I just reread my last blog entry. I remember that night. The heartfelt prayers by the holy candles, wishing for clarity and a solution.
I’m so glad to be able to tell you that our prayers have been answered. My son was accepted into a great yeshivah overseas. It looks like it was created just for him. He is one of 8 boys. This school was created for those boys who do not fit into our mainstream yeshivas where the program is rigorous. The learning is much less, they get plenty of individual warmth and attention, there is a psychologist on staff and they have a lot of fun and outings too. They dorm there too. So far, it’s been going really well! He sounds so happy when we speak to him. That makes our hearts happy.
Sometimes, when a bad thing happens; we question why. It’s hard to see the good in those moments. But I always got strength of something I once heard. Life is like a tapestry. The back of a tapestry looks terrible. Lots of tangled strings and knots and it is just one big mess. That’s what we humans see down here below. But when you look at it from the other side, there is a beautiful picture. G-d sees that picture. Our life unfolds as it should, with a beautiful tapestry but we don’t always see the big picture. We need to trust that everything that happens is for our good. I hope I don’t sound preachy because I’m actually talking to myself here.
I can now say that as hard as that whole situation was, it was ultimately for his own good. Had he stayed in his old school, who knows how things would have turned out? I would not have found that incredible school. He is only there for a short while but I can already hear him sound less stressed, more relaxed and overall happy. I kept telling myself that whole story WILL have a silver lining because G-d ultimately does what’s best for us and it’s not always the easy way. But we have all grown from this, my husband and me as a couple and my son and my husband too. As a family, this has really brought us together.
And that is the blessing in disguise.
Thank you all for the support and for reading what I have to say!
Do you believe in prayers? I obviously do as praying is an integral part of my religion. We, the Jewish people have seen truly remarkable outcomes as a result of prayers. Just last week, a 22 year old new mother (3 weeks after birth) got severely ill with the dreaded flesh eating bacteria, so much so that a specialist was telling the family she wouldn’t live to see the morning. Our community and Jews worldwide came together to pray and recite Psalms non stop and we firmly believe it was the power of prayer that brought her back from the brink of death. She was in an induced coma and all her vital signs kept going only with the help of machines. Slowly they started working again and she has woken up and is alert although still incredibly weak.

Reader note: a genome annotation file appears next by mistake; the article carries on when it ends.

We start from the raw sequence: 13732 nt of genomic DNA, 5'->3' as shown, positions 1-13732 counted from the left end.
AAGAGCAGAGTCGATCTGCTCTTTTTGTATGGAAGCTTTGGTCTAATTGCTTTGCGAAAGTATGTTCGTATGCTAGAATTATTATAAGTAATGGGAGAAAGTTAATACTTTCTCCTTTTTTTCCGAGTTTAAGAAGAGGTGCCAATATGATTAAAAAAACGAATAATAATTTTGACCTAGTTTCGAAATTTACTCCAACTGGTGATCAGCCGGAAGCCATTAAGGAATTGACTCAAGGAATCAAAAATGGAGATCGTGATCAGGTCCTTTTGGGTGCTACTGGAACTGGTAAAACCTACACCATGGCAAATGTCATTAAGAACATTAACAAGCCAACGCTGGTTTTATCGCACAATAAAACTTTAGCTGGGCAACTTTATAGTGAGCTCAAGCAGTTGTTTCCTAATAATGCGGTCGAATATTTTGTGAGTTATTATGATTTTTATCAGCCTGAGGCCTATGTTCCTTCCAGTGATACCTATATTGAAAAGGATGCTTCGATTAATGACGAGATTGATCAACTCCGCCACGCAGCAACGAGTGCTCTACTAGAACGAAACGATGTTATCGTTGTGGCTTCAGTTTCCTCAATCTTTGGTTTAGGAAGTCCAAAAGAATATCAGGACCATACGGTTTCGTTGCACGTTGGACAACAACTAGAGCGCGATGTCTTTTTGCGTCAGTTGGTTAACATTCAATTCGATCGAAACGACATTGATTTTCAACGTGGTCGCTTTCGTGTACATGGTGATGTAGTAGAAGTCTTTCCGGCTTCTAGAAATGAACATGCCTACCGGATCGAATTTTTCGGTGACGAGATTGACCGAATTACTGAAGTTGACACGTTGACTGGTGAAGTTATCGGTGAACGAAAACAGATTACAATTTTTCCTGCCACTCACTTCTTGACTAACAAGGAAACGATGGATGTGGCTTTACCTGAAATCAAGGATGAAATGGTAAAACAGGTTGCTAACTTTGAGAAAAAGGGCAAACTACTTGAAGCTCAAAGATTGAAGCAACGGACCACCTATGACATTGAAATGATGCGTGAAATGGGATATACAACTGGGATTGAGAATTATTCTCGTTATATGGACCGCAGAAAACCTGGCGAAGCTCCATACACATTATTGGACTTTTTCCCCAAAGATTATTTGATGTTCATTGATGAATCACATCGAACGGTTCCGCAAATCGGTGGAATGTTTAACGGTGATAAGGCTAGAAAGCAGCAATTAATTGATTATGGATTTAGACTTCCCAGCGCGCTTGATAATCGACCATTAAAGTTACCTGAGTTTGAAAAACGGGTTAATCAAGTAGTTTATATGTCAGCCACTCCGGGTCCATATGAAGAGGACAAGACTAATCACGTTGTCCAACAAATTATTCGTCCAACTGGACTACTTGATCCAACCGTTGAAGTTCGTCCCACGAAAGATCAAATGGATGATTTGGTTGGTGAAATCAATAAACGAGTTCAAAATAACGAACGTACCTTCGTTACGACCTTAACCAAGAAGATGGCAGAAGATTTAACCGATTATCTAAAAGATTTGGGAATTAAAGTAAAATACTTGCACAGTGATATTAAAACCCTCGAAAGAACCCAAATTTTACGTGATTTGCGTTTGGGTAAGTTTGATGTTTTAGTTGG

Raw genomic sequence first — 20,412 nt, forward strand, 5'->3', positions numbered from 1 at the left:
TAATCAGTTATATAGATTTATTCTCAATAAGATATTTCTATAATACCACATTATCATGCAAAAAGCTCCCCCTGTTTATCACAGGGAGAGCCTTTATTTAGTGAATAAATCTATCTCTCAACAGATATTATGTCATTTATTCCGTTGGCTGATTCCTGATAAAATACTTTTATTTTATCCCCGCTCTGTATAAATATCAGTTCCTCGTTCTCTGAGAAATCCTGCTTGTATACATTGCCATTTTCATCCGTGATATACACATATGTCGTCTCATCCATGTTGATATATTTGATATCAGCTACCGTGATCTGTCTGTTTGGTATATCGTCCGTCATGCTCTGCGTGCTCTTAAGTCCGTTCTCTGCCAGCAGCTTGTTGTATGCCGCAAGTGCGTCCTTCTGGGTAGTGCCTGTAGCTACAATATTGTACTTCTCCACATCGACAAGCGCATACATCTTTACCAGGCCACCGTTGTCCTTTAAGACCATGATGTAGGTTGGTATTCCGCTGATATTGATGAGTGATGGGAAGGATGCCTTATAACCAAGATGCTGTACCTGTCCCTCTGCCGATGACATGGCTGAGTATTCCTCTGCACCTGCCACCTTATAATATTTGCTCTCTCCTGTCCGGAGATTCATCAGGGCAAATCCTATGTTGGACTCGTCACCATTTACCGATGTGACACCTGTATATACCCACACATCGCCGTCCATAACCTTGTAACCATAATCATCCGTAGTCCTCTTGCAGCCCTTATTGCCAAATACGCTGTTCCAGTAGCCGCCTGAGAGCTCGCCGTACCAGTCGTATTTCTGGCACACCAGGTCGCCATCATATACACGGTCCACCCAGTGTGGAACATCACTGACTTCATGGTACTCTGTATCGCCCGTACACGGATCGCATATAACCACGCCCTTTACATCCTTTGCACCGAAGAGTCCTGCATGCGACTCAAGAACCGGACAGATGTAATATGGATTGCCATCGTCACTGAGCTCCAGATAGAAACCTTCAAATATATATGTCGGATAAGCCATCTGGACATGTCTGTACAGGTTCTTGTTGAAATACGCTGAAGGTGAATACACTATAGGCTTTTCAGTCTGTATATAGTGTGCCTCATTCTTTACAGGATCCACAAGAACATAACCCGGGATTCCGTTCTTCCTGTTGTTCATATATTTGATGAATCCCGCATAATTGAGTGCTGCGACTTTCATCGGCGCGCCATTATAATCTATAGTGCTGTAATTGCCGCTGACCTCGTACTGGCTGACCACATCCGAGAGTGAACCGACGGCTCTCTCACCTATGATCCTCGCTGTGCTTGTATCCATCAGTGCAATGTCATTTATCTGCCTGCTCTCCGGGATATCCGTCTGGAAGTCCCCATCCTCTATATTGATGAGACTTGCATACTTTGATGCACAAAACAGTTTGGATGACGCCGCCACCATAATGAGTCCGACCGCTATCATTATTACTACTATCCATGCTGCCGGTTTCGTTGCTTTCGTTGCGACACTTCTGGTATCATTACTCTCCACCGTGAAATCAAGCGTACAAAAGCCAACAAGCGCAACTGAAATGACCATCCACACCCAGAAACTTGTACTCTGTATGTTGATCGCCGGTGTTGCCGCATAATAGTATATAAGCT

Then there is something called a segulah which is a legacy left by our sages. A segulah is an action that may activate a channel (spiritual conduit) for divine blessing and a specific religious, spiritual, or symbolic act undertaken to bring about salvation.
We promise money to a charity and in turn hope to revoke divine assistance by this good deed and ask for help in a certain matter.
My son has autism. It’s an invisible disability especially by him as he is very high functioning and at first glance seems very normal. Where I live, you get a monthly child benefit payment for every kid. If you have a child with a disability, you can request extra child benefit. I have applied once and got it. You need to re-apply every few years and the time has come upon us once again. This time, they will probably send me to one of their own Doctors who will ask one or two questions and determine if we get it or not. Sure, my son looks and sounds functional but they have no clue how much therapy he needs (that costs money!) just to look that functional! And how much sweat, tears and blood goes on at home. I think it’s time to make use of a Segulah.
I promise money to a charity who sends 10 men to recite Psalms all day by a grave of a holy sage and in the merit of their prayers, I hope to be granted the extra child benefit which is sorely needed here. I’m still putting my faith in G-d, just through an extra effort. I’ll keep you updated as to the result.
Adding to say that if I won’t get the extra child benefit, I believe it’s because G-d has decided we do not need it right now and He will send us the money we need through a different channel. (faith)
I have just skimmed through a couple of published posts on Orthodox Jews from around the web and without fail, you will find those who used to be ultra orthodox and had left the fold leaving all kind of very negative comments about us. This makes me so sad and a bit angry too. It was actually a very positive article and they always come out of the woodwork to spoil the bit of good press we get. I understand they have left for a reason and I can understand that they are bitter but what purpose does it have to vilify their own people. Every religion has it’s flaws and Orthodox Judaism is no exception. But who is to say the secular lifestyle they lead now is any better? It’s not perfect either.
My point of this post is that I’m truly hesitant to share my writings outside of this blog. I am scared of their biting anti comments. Why should I work so hard at trying to make people see that our religion isn’t all bad if those few will spoil it anyway? Here I know that whoever follows me is interested in my writings but if it will get published elsewhere, I will have no control over the comments. One of my posts was published on a website and I must say the comments were overwhelmingly positive. Interesting that I get more positive feedback from non Jews than of my own people. I firstly want to sincerely thank those who follow this blog and for being truly nice and positive.
As I always say and try to do: “If you have nothing nice to say, say nothing at all” ❤